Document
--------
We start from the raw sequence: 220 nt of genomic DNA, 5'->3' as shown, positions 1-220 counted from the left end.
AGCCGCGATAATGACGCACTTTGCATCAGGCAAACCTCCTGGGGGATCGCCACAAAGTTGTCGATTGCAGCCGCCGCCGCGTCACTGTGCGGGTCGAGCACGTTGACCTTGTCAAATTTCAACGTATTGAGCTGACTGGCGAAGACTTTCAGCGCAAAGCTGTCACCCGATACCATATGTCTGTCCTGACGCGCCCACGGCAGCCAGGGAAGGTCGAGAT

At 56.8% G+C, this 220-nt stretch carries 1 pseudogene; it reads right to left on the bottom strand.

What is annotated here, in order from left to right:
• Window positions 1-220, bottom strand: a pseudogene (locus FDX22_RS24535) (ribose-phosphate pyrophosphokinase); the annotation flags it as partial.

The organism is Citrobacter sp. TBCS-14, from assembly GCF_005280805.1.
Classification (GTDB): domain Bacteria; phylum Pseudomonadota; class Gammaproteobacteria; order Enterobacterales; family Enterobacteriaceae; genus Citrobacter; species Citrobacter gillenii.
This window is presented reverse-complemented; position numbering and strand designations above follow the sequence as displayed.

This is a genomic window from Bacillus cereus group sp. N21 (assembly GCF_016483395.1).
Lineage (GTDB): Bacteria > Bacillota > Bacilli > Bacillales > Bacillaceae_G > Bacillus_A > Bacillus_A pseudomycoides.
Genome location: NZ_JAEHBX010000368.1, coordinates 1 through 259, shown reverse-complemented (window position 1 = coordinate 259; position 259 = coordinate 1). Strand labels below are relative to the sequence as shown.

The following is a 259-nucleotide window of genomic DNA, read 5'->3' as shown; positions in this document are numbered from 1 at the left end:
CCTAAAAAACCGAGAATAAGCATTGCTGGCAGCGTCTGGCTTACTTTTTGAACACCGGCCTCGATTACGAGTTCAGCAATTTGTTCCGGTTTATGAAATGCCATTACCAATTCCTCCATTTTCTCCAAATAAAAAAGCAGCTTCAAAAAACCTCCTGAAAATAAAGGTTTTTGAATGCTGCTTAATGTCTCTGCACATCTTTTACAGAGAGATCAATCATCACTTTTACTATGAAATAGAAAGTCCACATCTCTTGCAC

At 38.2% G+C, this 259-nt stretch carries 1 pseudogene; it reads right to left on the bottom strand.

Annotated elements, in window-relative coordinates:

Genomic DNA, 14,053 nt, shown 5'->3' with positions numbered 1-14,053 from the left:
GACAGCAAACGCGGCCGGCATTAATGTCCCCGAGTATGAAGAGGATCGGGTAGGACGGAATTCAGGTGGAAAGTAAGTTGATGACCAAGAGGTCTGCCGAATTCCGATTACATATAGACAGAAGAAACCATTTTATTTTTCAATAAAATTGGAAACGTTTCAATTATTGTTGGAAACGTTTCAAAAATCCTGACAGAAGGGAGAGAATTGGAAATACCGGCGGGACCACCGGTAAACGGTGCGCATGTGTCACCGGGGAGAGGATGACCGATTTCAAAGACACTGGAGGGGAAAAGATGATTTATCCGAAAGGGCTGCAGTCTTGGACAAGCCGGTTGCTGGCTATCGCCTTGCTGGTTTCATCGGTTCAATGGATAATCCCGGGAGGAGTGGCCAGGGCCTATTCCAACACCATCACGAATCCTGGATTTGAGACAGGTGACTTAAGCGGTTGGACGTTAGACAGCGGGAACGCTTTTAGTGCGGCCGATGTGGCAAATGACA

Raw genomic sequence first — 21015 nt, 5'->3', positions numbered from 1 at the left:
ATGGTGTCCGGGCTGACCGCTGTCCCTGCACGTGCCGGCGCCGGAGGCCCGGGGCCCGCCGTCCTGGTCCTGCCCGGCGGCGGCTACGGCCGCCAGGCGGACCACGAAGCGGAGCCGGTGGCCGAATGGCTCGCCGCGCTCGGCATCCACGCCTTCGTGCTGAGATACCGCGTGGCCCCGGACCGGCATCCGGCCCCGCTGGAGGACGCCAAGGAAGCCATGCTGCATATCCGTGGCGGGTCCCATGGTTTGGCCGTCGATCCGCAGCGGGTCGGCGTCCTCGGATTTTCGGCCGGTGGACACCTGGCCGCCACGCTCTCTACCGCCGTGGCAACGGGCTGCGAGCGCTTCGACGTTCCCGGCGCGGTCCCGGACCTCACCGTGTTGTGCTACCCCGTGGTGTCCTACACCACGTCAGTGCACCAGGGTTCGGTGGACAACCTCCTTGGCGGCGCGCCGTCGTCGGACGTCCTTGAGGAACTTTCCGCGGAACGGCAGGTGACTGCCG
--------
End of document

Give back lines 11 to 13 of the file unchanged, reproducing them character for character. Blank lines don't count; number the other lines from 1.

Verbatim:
Genome location: NZ_JAEHBX010000368.1, coordinates 1 through 259, shown reverse-complemented (window position 1 = coordinate 259; position 259 = coordinate 1). Strand labels below are relative to the sequence as shown.

The following is a 259-nucleotide window of genomic DNA, read 5'->3' as shown; positions in this document are numbered from 1 at the left end:
CCTAAAAAACCGAGAATAAGCATTGCTGGCAGCGTCTGGCTTACTTTTTGAACACCGGCCTCGATTACGAGTTCAGCAATTTGTTCCGGTTTATGAAATGCCATTACCAATTCCTCCATTTTCTCCAAATAAAAAAGCAGCTTCAAAAAACCTCCTGAAAATAAAGGTTTTTGAATGCTGCTTAATGTCTCTGCACATCTTTTACAGAGAGATCAATCATCACTTTTACTATGAAATAGAAAGTCCACATCTCTTGCAC